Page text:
Then again, if you read the Bible, it describes a creator that had to constantly intervene to fix things up after they went wrong. A supposedly "all-knowing" deity who seemed constantly surprised by events that occurred. If the biblical god really exists and managed to create a universe like ours, I guess that really would be a miracle.

    2. Your points about fine-tuning are interesting.
      But to me the biggest problem with "fine tuning" is that it seems to be at least partially argument from ignorance. Proponents of fine-tuning say we have X variables, each of which could take a value within some incredibly wide range, and we can only get the right kind of universe for us if those variables have a very narrow range. Why do I say this is an argument from ignorance? Well, we really don't have any idea whether the different variables are independent or not. Maybe they are related in such a way that they will never get the "wrong" values. And maybe those individual variables can't take the wide range alleged. "Assert it and assume we can get away with it" doesn't seem a defensible strategy to me.

      Of course, this kind of argument is also subject to infinite regress. If you postulate a universe generator (e.g. the multiverse), the immediate answer is "Well, the knobs on that universe generator would also have to be finely tuned, right? And that universe generator would have to be designed" And so on...

      I could go on, but ultimately I think it has the same problems as trying to derive the properties of God from a first cause argument. We have enough difficulty trying to observe the properties of the universe we are in. What makes us think that we can then use that and a bit of basic logic to understand realities outside our universe?

    3. //Proponents of fine-tuning say we have X variables, each of which could take a value within some incredibly wide range, and we can only get the right kind of universe for us if those variables have a very narrow range.//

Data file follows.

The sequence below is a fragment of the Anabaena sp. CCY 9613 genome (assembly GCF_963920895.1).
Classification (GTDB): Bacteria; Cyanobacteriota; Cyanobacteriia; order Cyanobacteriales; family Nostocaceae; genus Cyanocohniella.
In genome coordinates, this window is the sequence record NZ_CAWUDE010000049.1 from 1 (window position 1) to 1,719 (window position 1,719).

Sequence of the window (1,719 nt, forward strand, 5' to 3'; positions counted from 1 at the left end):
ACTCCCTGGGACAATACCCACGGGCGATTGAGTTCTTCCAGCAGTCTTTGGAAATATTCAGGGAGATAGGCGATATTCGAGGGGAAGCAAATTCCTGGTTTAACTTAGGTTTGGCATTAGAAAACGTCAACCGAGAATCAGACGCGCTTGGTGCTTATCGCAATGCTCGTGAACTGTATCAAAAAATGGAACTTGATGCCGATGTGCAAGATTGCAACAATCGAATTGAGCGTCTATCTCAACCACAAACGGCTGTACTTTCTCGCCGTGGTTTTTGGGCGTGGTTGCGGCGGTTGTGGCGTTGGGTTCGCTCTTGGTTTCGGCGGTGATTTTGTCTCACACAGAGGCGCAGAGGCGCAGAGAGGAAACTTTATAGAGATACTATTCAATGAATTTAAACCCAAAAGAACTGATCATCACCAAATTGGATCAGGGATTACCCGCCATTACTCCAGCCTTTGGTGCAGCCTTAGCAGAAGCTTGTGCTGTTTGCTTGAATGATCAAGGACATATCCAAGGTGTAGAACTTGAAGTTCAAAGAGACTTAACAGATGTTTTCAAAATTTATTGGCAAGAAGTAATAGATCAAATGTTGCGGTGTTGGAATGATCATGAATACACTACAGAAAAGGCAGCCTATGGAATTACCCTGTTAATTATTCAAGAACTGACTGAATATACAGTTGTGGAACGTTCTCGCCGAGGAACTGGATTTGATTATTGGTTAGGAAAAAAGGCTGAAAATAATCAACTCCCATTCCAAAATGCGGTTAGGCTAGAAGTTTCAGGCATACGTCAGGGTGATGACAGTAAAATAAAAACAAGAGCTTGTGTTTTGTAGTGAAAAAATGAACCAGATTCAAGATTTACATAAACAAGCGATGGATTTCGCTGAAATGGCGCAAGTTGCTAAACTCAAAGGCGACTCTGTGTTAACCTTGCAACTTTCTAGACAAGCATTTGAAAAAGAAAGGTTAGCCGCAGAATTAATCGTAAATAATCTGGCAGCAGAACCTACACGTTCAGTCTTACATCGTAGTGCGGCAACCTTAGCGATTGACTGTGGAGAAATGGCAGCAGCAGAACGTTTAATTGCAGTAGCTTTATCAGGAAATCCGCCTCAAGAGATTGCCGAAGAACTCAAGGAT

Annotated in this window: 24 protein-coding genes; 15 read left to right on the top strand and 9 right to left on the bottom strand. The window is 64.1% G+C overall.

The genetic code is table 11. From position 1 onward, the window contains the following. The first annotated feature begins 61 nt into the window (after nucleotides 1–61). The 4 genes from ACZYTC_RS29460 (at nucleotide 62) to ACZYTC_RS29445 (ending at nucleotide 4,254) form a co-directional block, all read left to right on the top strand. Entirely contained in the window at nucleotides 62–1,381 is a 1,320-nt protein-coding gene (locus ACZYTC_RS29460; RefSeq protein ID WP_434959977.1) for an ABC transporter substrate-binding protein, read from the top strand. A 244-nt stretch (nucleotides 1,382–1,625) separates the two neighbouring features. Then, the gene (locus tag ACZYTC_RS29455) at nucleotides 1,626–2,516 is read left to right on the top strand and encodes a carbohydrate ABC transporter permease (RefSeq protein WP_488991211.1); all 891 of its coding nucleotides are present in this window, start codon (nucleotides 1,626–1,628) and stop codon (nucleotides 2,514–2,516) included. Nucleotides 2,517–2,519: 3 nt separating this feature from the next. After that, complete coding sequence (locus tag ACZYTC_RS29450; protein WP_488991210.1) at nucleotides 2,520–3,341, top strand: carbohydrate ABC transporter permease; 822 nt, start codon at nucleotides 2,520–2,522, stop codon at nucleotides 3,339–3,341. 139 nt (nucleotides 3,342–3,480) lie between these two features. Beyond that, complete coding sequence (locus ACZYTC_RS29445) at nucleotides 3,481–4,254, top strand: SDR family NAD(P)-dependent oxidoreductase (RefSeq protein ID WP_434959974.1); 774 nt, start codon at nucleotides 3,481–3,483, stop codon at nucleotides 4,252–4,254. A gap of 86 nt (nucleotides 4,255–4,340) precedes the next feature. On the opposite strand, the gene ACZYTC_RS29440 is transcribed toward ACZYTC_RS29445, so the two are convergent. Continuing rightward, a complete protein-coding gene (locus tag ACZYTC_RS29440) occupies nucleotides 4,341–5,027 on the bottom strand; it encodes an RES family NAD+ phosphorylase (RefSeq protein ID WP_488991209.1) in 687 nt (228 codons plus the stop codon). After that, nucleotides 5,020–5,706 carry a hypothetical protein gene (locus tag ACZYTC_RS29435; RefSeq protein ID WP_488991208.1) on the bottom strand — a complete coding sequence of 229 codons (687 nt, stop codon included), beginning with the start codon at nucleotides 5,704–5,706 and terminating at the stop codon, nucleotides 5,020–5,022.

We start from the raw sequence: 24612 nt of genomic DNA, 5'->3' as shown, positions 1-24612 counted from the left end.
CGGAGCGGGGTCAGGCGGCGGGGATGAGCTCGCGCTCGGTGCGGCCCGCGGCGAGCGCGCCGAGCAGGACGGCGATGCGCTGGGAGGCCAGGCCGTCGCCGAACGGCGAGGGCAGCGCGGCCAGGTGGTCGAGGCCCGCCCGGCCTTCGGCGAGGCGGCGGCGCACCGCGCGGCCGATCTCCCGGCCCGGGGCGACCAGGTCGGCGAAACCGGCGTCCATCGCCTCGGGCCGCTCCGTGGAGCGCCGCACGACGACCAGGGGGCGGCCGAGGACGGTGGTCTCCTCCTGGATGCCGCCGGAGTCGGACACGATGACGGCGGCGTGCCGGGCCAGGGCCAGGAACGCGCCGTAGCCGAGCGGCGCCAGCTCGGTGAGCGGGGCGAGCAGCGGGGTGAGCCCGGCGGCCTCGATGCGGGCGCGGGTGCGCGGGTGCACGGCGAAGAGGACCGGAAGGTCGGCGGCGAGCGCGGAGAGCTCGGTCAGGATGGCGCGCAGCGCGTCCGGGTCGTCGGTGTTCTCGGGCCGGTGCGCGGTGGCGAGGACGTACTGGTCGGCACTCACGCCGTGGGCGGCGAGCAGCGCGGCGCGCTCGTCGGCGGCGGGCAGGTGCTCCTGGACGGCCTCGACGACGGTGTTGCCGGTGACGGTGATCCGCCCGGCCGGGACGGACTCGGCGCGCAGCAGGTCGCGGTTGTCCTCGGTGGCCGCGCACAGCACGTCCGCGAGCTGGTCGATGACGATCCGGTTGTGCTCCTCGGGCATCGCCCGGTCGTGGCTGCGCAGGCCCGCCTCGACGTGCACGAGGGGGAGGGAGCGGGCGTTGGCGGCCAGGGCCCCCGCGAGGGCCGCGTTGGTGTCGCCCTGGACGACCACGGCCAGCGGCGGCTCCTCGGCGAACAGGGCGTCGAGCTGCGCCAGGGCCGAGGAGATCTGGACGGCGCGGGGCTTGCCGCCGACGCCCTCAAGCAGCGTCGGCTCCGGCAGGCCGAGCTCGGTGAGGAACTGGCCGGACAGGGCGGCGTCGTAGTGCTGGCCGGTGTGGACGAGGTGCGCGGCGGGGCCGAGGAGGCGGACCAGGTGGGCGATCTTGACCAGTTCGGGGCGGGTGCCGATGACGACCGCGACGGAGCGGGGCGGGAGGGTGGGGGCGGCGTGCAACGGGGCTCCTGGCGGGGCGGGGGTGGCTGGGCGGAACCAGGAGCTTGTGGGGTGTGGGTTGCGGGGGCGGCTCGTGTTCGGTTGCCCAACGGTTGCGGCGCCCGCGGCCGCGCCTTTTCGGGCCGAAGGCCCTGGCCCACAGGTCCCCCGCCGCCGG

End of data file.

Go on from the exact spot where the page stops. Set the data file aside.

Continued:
Most I've heard have no concept of a "range" at all, but just argue "if these values were different, we couldn't exist". Of course, if we couldn't exist we would never have been here to observe it all (anthropic principle). In a multiverse scenario, what we see is exactly what we should expect (although that's not proof - a theist might count "consistency with the model" as "it must therefore be true" but I have a higher standard than that).

      //Well, we really don't have any idea whether the different variables are independent or not. //

      Actually, it does seem that 3 of the 4 fundamental forces may become unified at high energies, and that they became distinct at some moment shortly after the big bang. Don't quote me though.

      The thing that bothers me is that those arguing for fine-tuning typically don't mention "scale" at all. How do we know what scale each value is on? It may be that the allowed range is actually tiny (relative to other variables, say), but that on that miniscule scale the value could move by up to 50% without an issue. Who knows? Like you said, it's an argument from ignorance. We simple don't know enough to say more about it.

      That's why I always say that we should wait until we do understand it, and then we'll be in a better position to answer the question. That means dealing with some uncertainty, but uncertainty is an unavoidable fact of life. There's very little we can be truly certain about.